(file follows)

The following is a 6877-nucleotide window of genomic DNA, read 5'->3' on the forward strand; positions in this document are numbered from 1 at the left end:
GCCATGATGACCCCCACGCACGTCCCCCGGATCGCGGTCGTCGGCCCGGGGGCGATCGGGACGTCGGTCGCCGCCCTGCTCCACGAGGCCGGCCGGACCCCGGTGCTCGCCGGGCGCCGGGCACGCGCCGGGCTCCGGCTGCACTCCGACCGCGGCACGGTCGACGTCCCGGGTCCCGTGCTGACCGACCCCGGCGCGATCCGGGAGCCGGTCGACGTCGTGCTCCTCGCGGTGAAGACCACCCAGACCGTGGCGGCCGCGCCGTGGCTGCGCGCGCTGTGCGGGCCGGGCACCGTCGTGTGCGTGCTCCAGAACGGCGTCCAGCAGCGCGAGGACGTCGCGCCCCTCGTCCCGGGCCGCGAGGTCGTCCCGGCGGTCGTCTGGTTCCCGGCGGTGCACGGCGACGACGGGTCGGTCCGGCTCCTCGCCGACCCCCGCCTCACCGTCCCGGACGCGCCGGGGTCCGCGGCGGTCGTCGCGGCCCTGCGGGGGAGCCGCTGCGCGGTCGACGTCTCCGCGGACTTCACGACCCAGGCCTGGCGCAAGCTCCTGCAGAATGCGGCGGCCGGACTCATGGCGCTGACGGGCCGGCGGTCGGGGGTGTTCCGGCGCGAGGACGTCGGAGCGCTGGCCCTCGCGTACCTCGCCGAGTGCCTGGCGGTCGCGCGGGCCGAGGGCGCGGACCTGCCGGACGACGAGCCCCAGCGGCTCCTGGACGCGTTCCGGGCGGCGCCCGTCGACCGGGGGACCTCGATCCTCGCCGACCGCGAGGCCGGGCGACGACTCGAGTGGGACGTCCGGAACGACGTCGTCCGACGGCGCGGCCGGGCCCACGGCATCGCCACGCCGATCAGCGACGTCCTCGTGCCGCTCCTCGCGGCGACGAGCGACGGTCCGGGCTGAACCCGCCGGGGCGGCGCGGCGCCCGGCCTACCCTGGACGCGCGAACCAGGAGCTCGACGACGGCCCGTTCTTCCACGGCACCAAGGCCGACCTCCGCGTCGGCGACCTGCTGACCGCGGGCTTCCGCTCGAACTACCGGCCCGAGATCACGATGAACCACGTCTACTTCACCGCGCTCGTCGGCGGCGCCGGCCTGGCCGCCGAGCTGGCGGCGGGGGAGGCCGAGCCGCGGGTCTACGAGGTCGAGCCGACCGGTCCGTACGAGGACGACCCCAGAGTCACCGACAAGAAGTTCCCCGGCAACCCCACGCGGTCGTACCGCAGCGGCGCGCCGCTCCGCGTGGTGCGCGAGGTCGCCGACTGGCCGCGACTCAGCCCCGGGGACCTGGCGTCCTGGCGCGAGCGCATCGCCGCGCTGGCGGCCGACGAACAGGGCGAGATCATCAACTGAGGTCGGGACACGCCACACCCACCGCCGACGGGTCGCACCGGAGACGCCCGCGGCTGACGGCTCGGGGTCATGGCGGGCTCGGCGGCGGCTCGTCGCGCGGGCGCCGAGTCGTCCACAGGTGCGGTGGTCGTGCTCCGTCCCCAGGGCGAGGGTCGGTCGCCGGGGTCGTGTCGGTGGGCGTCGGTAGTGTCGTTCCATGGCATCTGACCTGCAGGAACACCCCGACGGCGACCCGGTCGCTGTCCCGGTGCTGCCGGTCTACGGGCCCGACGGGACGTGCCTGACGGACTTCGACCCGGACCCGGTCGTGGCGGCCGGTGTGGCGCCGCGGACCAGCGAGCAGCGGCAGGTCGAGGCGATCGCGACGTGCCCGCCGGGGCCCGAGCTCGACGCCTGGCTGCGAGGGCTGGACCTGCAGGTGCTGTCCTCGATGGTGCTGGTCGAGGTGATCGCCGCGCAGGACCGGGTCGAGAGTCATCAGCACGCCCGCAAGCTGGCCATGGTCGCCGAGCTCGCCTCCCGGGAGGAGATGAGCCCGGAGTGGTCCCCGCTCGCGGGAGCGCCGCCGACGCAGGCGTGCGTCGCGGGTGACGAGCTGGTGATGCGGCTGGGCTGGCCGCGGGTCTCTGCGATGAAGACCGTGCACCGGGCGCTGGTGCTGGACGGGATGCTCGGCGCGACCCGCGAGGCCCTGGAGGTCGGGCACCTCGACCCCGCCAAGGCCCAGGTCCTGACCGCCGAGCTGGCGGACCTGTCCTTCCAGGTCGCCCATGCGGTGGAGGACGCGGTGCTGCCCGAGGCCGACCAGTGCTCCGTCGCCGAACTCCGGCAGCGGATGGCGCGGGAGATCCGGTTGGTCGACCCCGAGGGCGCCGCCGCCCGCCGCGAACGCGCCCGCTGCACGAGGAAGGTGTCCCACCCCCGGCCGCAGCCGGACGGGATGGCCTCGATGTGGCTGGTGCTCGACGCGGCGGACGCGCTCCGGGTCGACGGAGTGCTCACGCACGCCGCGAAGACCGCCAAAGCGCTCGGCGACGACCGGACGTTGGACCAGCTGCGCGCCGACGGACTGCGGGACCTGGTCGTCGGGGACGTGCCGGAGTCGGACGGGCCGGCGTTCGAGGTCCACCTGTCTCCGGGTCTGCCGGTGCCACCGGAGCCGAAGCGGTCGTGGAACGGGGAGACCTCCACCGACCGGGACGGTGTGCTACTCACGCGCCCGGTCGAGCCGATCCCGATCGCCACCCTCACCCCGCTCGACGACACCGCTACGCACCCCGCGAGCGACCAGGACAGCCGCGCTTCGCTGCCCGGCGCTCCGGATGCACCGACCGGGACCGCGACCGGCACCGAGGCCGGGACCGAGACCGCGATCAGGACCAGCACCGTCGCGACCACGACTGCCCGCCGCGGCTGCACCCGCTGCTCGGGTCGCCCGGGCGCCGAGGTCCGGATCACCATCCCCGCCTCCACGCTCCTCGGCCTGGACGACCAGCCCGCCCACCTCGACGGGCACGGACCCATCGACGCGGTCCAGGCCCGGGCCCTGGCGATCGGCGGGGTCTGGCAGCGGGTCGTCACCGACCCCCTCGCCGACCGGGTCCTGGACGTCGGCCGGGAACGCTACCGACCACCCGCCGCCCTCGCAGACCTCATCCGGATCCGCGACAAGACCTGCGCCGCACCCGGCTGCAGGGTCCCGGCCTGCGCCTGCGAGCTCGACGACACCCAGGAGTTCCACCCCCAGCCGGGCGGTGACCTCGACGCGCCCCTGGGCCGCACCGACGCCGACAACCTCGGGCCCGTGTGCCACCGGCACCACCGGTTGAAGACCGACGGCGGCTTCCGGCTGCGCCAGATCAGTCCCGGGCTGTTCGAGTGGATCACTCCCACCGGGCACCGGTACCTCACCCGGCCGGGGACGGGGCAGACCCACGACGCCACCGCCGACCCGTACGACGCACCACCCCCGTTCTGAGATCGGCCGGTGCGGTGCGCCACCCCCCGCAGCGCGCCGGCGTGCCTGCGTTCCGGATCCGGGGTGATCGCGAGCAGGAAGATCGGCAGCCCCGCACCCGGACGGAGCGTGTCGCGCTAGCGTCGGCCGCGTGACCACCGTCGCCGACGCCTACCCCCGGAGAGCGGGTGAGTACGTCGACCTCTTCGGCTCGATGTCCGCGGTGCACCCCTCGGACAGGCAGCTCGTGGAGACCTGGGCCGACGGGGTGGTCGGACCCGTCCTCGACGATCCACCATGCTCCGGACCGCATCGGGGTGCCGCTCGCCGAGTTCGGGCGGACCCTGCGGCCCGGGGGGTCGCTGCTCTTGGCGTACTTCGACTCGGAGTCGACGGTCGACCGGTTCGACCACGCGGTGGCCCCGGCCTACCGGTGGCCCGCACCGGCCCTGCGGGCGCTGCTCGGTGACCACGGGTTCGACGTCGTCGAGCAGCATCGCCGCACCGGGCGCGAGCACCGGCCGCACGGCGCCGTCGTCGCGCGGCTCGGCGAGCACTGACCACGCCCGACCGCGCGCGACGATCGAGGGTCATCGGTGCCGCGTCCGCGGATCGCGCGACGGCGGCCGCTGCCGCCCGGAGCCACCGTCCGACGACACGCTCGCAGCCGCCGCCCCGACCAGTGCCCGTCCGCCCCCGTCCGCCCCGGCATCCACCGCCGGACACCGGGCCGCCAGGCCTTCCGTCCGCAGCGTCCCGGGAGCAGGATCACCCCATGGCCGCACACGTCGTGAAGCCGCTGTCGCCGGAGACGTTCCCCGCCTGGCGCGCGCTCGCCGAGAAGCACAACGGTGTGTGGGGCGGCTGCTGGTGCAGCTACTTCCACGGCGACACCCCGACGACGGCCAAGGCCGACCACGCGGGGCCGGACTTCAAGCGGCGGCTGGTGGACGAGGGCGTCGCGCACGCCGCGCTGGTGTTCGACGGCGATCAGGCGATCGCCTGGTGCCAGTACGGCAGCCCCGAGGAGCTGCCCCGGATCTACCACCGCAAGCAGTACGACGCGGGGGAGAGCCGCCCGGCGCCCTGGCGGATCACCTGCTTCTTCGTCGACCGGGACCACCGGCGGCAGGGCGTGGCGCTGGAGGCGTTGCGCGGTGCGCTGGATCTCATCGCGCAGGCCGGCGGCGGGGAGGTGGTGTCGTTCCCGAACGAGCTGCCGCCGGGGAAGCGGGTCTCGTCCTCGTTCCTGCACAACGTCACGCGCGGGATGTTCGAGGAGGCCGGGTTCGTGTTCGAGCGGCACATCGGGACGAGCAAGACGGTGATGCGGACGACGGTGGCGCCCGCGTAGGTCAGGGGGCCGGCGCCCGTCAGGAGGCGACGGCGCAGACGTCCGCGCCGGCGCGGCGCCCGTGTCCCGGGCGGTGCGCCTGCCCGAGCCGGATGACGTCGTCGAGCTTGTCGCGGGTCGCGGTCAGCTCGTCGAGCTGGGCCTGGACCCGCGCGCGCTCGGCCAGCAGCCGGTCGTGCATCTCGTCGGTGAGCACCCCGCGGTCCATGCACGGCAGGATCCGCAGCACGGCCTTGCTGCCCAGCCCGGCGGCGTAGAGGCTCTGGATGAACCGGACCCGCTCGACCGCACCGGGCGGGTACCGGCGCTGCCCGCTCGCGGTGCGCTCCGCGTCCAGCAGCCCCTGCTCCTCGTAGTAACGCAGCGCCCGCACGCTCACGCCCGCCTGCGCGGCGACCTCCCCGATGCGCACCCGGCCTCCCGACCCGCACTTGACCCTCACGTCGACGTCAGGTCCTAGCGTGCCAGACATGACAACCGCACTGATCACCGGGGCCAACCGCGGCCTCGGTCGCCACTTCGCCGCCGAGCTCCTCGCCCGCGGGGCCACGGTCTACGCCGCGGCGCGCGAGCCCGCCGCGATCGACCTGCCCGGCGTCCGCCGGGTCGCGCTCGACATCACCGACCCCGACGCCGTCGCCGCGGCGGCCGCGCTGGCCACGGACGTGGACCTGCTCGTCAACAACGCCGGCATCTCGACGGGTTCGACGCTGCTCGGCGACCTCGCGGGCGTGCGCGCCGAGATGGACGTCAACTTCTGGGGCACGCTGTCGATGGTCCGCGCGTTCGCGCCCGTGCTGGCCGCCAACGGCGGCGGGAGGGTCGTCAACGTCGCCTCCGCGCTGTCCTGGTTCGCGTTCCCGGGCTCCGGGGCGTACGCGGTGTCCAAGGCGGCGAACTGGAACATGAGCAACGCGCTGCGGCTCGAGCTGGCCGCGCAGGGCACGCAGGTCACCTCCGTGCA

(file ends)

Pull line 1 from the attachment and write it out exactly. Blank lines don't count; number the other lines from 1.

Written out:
The following is a 6877-nucleotide window of genomic DNA, read 5'->3' on the forward strand; positions in this document are numbered from 1 at the left end: